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Exponential Integral Ei

Synopsis

#include <boost/math/special_functions/expint.hpp>

namespace boost{ namespace math{

template <class T>
calculated-result-type expint(T z);

template <class T, class Policy>
calculated-result-type expint(T z, const Policy&);

}} // namespaces

The return type of these functions is computed using the result type calculation rules: the return type is double if T is an integer type, and T otherwise.

The final Policy argument is optional and can be used to control the behaviour of the function: how it handles errors, what level of precision to use etc. Refer to the policy documentation for more details.

Description
template <class T>
calculated-result-type expint(T z);

template <class T, class Policy>
calculated-result-type expint(T z, const Policy&);

Returns the exponential integral of z:

Accuracy

The following table shows the peak errors (in units of epsilon) found on various platforms with various floating point types, along with comparisons to Cody's SPECFUN implementation and the GSL-1.9 library. Unless otherwise specified any floating point type that is narrower than the one shown will have effectively zero error.

Table46.Errors In the Function expint(z)

Significand Size

Platform and Compiler

Error

53

Win32, Visual C++ 8

Peak=2.4 Mean=0.6

GSL Peak=8.9 Mean=0.7

SPECFUN (Cody) Peak=2.5 Mean=0.6

64

RedHat Linux IA_EM64, gcc-4.1

Peak=5.1 Mean=0.8

64

Redhat Linux IA64, gcc-4.1

Peak=5.0 Mean=0.8

113

HPUX IA64, aCC A.06.06

Peak=1.9 Mean=0.63


It should be noted that all three libraries tested above offer sub-epsilon precision over most of their range.

GSL has the greatest difficulty near the positive root of En, while Cody's SPECFUN along with this implementation increase their error rates very slightly over the range [4,6].

Testing

The tests for these functions come in two parts: basic sanity checks use spot values calculated using Mathworld's online evaluator, while accuracy checks use high-precision test values calculated at 1000-bit precision with NTL::RR and this implementation. Note that the generic and type-specific versions of these functions use differing implementations internally, so this gives us reasonably independent test data. Using our test data to test other "known good" implementations also provides an additional sanity check.

Implementation

For x < 0 this function just calls zeta(1, -x): which in turn is implemented in terms of rational approximations when the type of x has 113 or fewer bits of precision.

For x > 0 the generic version is implemented using the infinte series:

However, when the precision of the argument type is known at compile time and is 113 bits or less, then rational approximations devised by JM are used.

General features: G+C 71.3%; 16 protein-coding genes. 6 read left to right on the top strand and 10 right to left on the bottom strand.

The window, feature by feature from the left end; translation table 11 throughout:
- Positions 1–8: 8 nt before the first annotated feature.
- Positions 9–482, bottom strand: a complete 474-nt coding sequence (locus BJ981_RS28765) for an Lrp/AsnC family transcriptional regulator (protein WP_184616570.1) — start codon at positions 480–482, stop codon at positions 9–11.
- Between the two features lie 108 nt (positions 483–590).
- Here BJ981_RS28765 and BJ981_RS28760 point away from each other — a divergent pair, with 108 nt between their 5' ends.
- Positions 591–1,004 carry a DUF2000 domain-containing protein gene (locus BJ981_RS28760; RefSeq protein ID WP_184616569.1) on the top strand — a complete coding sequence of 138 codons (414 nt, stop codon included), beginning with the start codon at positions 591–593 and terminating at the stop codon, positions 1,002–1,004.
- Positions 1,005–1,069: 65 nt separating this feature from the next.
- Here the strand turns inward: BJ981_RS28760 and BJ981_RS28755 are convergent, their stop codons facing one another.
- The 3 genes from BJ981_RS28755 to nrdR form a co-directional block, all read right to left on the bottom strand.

For 0 < z < 6 a root-preserving approximation of the form:

is used, where z0 is the positive root of the function, and R(z/3 - 1) is a minimax rational approximation rescaled so that it is evaluated over [-1,1]. Note that while the rational approximation over [0,6] converges rapidly to the minimax solution it is rather ill-conditioned in practice. Cody and Thacher [1] experienced the same issue and converted the polynomials into Chebeshev form to ensure stable computation. By experiment we found that the polynomials are just as stable in polynomial as Chebyshev form, provided they are computed over the interval [-1,1].

Over the a series of intervals [a,b] and [b,INF] the rational approximation takes the form:

where c is a constant, and R(t) is a minimax solution optimised for low absolute error compared to c. Variable t is 1/z when the range in infinite and 2z/(b-a) - (2a/(b-a) + 1) otherwise: this has the effect of scaling z to the interval [-1,1]. As before rational approximations over arbitrary intervals were found to be ill-conditioned: Cody and Thacher solved this issue by converting the polynomials to their J-Fraction equivalent. However, as long as the interval of evaluation was [-1,1] and the number of terms carefully chosen, it was found that the polynomials could be evaluated to suitable precision: error rates are typically 2 to 3 epsilon which is comparible to the error rate that Cody and Thacher achieved using J-Fractions, but marginally more efficient given that fewer divisions are involved.



[1] W. J. Cody and H. C. Thacher, Jr., Rational Chebyshev approximations for the exponential integral E1(x), Math. Comp. 22 (1968), 641-649, and W. J. Cody and H. C. Thacher, Jr., Chebyshev approximations for the exponential integral Ei(x), Math. Comp. 23 (1969), 289-303.


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